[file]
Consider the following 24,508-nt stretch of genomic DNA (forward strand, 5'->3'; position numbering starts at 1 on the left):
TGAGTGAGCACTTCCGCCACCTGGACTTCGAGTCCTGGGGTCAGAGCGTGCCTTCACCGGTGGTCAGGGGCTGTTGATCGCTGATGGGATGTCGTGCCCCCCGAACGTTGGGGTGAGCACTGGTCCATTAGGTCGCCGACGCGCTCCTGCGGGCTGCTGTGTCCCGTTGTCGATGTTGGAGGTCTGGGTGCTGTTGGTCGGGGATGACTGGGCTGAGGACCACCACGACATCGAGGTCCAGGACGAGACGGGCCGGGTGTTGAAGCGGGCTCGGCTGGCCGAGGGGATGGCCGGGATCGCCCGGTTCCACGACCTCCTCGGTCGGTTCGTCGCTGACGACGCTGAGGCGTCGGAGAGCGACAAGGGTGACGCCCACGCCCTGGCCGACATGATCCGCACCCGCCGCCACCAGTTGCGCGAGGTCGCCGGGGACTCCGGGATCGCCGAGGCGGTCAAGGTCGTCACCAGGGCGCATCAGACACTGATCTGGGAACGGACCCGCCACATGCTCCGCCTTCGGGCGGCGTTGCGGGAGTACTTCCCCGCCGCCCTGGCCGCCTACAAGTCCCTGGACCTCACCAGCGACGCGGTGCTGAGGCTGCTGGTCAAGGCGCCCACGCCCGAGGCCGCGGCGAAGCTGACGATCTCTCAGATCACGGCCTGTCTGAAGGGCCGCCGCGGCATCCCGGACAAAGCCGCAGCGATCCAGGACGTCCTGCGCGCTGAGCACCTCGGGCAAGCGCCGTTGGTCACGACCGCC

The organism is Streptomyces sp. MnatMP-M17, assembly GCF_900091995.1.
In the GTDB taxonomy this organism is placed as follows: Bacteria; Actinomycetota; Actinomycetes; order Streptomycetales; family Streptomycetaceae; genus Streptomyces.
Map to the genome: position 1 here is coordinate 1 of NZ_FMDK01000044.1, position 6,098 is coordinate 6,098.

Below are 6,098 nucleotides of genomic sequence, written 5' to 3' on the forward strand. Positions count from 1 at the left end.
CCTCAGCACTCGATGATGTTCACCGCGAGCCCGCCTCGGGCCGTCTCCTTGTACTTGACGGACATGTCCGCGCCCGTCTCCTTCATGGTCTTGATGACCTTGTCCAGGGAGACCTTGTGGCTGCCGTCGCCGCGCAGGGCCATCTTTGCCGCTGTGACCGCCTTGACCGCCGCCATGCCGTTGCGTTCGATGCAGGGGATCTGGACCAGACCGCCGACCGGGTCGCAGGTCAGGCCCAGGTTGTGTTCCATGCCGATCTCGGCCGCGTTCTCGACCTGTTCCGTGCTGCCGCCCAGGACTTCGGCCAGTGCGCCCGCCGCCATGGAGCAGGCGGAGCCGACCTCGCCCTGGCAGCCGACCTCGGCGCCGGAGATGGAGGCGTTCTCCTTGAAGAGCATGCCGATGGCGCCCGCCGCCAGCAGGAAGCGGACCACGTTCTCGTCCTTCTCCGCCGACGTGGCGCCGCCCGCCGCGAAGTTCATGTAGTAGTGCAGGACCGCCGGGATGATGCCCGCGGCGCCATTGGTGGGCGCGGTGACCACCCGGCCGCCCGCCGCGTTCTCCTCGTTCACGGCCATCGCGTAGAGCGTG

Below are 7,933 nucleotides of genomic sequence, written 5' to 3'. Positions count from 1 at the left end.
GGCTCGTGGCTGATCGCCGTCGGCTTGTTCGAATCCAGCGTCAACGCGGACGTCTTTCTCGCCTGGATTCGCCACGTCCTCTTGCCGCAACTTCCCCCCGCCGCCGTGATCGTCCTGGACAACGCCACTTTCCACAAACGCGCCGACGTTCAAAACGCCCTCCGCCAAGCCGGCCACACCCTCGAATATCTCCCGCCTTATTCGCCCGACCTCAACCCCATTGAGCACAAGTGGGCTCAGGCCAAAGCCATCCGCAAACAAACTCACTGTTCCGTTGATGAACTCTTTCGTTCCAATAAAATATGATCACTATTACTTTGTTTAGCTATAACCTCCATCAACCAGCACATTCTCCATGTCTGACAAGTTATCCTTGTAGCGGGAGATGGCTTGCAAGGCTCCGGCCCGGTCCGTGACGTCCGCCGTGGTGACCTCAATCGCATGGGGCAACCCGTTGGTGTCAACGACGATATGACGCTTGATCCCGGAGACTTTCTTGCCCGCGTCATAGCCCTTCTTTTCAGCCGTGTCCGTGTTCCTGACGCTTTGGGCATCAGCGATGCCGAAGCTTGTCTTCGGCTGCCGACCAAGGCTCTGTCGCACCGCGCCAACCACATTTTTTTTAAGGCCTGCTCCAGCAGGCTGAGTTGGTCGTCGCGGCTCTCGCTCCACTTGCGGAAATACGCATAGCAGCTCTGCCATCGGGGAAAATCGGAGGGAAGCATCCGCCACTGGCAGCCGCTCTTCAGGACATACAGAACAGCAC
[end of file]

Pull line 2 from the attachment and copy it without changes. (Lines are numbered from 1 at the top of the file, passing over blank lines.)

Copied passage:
TGAGTGAGCACTTCCGCCACCTGGACTTCGAGTCCTGGGGTCAGAGCGTGCCTTCACCGGTGGTCAGGGGCTGTTGATCGCTGATGGGATGTCGTGCCCCCCGAACGTTGGGGTGAGCACTGGTCCATTAGGTCGCCGACGCGCTCCTGCGGGCTGCTGTGTCCCGTTGTCGATGTTGGAGGTCTGGGTGCTGTTGGTCGGGGATGACTGGGCTGAGGACCACCACGACATCGAGGTCCAGGACGAGACGGGCCGGGTGTTGAAGCGGGCTCGGCTGGCCGAGGGGATGGCCGGGATCGCCCGGTTCCACGACCTCCTCGGTCGGTTCGTCGCTGACGACGCTGAGGCGTCGGAGAGCGACAAGGGTGACGCCCACGCCCTGGCCGACATGATCCGCACCCGCCGCCACCAGTTGCGCGAGGTCGCCGGGGACTCCGGGATCGCCGAGGCGGTCAAGGTCGTCACCAGGGCGCATCAGACACTGATCTGGGAACGGACCCGCCACATGCTCCGCCTTCGGGCGGCGTTGCGGGAGTACTTCCCCGCCGCCCTGGCCGCCTACAAGTCCCTGGACCTCACCAGCGACGCGGTGCTGAGGCTGCTGGTCAAGGCGCCCACGCCCGAGGCCGCGGCGAAGCTGACGATCTCTCAGATCACGGCCTGTCTGAAGGGCCGCCGCGGCATCCCGGACAAAGCCGCAGCGATCCAGGACGTCCTGCGCGCTGAGCACCTCGGGCAAGCGCCGTTGGTCACGACCGCC